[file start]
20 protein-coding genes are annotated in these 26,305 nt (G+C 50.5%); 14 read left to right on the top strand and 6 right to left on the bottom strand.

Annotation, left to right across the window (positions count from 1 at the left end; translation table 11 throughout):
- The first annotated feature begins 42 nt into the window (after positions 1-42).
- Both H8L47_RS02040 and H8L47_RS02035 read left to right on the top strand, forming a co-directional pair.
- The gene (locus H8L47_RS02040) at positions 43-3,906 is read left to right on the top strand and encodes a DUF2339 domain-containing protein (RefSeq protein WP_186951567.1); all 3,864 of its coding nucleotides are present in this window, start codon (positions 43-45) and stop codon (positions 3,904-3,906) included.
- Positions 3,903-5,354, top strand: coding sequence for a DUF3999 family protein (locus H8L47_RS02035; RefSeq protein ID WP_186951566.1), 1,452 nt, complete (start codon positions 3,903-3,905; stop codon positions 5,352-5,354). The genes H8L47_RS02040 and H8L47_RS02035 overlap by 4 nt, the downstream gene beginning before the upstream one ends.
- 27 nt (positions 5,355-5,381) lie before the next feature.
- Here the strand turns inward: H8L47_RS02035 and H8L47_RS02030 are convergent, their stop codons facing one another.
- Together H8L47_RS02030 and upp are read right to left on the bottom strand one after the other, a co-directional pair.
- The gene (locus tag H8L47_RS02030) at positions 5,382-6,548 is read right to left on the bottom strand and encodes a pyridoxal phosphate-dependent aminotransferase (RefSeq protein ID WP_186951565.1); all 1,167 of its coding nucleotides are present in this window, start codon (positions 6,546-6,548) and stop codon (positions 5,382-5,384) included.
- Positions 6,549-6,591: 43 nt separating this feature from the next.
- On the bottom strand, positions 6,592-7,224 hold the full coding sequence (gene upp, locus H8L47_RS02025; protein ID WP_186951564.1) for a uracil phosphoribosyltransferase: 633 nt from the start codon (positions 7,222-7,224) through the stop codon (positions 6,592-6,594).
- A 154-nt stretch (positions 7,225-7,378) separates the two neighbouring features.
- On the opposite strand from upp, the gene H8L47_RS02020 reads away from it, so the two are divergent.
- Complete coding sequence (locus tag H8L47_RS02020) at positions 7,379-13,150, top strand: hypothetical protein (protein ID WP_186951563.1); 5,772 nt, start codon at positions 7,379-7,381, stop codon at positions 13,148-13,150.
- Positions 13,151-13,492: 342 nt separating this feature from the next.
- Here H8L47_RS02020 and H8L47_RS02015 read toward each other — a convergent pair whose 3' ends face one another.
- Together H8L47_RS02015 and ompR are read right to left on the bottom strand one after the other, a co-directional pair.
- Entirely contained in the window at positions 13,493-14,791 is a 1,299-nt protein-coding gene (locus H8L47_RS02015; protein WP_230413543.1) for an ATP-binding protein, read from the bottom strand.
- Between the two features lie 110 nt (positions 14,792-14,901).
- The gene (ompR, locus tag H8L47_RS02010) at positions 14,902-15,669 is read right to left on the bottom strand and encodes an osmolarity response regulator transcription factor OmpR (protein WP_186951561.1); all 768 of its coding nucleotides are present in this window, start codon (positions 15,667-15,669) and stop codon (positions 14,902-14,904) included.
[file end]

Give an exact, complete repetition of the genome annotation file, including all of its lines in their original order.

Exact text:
20 protein-coding genes are annotated in these 26,305 nt (G+C 50.5%); 14 read left to right on the top strand and 6 right to left on the bottom strand.

Annotation, left to right across the window (positions count from 1 at the left end; translation table 11 throughout):
- The first annotated feature begins 42 nt into the window (after positions 1-42).
- Both H8L47_RS02040 and H8L47_RS02035 read left to right on the top strand, forming a co-directional pair.
- The gene (locus H8L47_RS02040) at positions 43-3,906 is read left to right on the top strand and encodes a DUF2339 domain-containing protein (RefSeq protein WP_186951567.1); all 3,864 of its coding nucleotides are present in this window, start codon (positions 43-45) and stop codon (positions 3,904-3,906) included.
- Positions 3,903-5,354, top strand: coding sequence for a DUF3999 family protein (locus H8L47_RS02035; RefSeq protein ID WP_186951566.1), 1,452 nt, complete (start codon positions 3,903-3,905; stop codon positions 5,352-5,354). The genes H8L47_RS02040 and H8L47_RS02035 overlap by 4 nt, the downstream gene beginning before the upstream one ends.
- 27 nt (positions 5,355-5,381) lie before the next feature.
- Here the strand turns inward: H8L47_RS02035 and H8L47_RS02030 are convergent, their stop codons facing one another.
- Together H8L47_RS02030 and upp are read right to left on the bottom strand one after the other, a co-directional pair.
- The gene (locus tag H8L47_RS02030) at positions 5,382-6,548 is read right to left on the bottom strand and encodes a pyridoxal phosphate-dependent aminotransferase (RefSeq protein ID WP_186951565.1); all 1,167 of its coding nucleotides are present in this window, start codon (positions 6,546-6,548) and stop codon (positions 5,382-5,384) included.
- Positions 6,549-6,591: 43 nt separating this feature from the next.
- On the bottom strand, positions 6,592-7,224 hold the full coding sequence (gene upp, locus H8L47_RS02025; protein ID WP_186951564.1) for a uracil phosphoribosyltransferase: 633 nt from the start codon (positions 7,222-7,224) through the stop codon (positions 6,592-6,594).
- A 154-nt stretch (positions 7,225-7,378) separates the two neighbouring features.
- On the opposite strand from upp, the gene H8L47_RS02020 reads away from it, so the two are divergent.
- Complete coding sequence (locus tag H8L47_RS02020) at positions 7,379-13,150, top strand: hypothetical protein (protein ID WP_186951563.1); 5,772 nt, start codon at positions 7,379-7,381, stop codon at positions 13,148-13,150.
- Positions 13,151-13,492: 342 nt separating this feature from the next.
- Here H8L47_RS02020 and H8L47_RS02015 read toward each other — a convergent pair whose 3' ends face one another.
- Together H8L47_RS02015 and ompR are read right to left on the bottom strand one after the other, a co-directional pair.
- Entirely contained in the window at positions 13,493-14,791 is a 1,299-nt protein-coding gene (locus H8L47_RS02015; protein WP_230413543.1) for an ATP-binding protein, read from the bottom strand.
- Between the two features lie 110 nt (positions 14,792-14,901).
- The gene (ompR, locus tag H8L47_RS02010) at positions 14,902-15,669 is read right to left on the bottom strand and encodes an osmolarity response regulator transcription factor OmpR (protein WP_186951561.1); all 768 of its coding nucleotides are present in this window, start codon (positions 15,667-15,669) and stop codon (positions 14,902-14,904) included.